Auctioneers are calling it one of the most significant lifetime collections of Olympic Games memorabilia: highlighted by a “finely preserved relic of international sport,” an 1896 Athens Summer Olympics first place silver medal, the Harmer Johnson Collection is slated to offer an “extraordinary” assortment of medals and other collectibles in Heritage Auctions’ Sports Collectibles Auction this Nov. 17-19.
“Harmer Johnson is an internationally known collector and Olympic medallic art expert who attended every Summer Olympics from 1960 until this year, as well as many of the Winter Games. He was among the lucky ones watching the Miracle on Ice from a stadium seat in 1980,” said Nicholas Dawes, vice-president of Special Collections for Heritage Auctions. “His love for the pure sportsmanship the Olympics represents is reflected in his extraordinary collection, which has been on display time and again as an educational tool as well as an example of extraordinary taste.”
Based in New York City, Johnson is a prominent appraiser of ancient Near Eastern, Egyptian, Greek, Roman, African, Oceanic, Native American, Pre-Columbian, and Olympic Games medallic art. A collector of both ancient sporting objects and those from the first 40 years of the Modern Olympic Games (1896-1936), he is also an avid Olympic attendee.
With a pre-sale estimate of nearly $134,000 Cdn., this 1896 first place medal (Lot 53217) was awarded during the first edition of the Modern Olympic Games in the city where the Olympics were born millennia earlier: the ancient city of Athens, Greece.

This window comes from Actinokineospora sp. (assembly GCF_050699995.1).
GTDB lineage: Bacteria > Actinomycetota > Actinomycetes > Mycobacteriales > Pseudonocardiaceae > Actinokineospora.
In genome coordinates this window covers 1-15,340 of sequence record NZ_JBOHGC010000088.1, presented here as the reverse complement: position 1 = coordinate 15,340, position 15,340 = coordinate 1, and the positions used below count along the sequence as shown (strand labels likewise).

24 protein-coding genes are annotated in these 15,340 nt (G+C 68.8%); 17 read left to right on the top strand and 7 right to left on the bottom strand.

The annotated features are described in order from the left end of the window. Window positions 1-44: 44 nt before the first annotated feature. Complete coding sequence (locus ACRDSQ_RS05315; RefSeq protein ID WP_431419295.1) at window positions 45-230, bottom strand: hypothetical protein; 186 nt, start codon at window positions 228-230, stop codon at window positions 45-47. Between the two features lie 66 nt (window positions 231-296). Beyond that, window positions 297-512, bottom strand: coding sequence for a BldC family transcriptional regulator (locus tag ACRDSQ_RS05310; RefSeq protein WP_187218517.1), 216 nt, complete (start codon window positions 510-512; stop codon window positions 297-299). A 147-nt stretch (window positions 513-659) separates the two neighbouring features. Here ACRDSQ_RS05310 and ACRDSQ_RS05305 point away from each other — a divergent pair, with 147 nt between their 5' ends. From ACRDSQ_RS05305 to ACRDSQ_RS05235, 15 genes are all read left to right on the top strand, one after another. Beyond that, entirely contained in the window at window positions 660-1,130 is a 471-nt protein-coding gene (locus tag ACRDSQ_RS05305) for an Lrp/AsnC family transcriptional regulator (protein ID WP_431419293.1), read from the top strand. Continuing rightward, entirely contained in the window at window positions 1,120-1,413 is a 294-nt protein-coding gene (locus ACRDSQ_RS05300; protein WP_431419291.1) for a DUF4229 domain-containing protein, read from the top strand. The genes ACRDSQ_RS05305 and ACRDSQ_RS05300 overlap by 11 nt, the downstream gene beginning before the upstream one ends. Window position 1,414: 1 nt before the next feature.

Fewer than 250 athletes participated in the 1896 Athens Games, and Lot 53217 offers a “key relic of that inaugural modern Olympics,” said auctioneers, adding it’s a true “Holy Grail” of Olympic collectibles and “one of the most significant awards of any format to be offered by Heritage Sports.”
“Gold was not always the top prize in the Olympics. In the very first games, silver went to the victorious athletes. Only 100 of these medals were ever struck, and this one is particularly well-preserved. It features a Jules-Clement Champlain design with a laurel-wreathed head of Zeus and winged Victory on obverse and a view of Acropolis and Parthenon between Olympic legend on back,” added Dawes.
Another highlight is described by auctioneers as one of the “rarest and most desirable” of all early 20th-century Olympic medals. Lot 53236, an historic 1908 London Summer Olympics gold first place medal, presented to Sybil “Queenie” Newall, has a pre-sale estimate of nearly $26,800 Cdn.
This medal sets itself apart from the other 250 that ever existed—as well as the tiny fraction of them that likely still exists today—owing to its recipient. Newall, who finished first in the Double National Round of female individual archery at age 52 years, 275 days, remains the oldest female gold medalist in an individual event. Created by Bertram Mackennal and minted by Vaughton & Sons, of Birmingham, the medal depicts a victorious athlete being crowned with a laurel on obverse and St. George slaying the dragon on the reverse.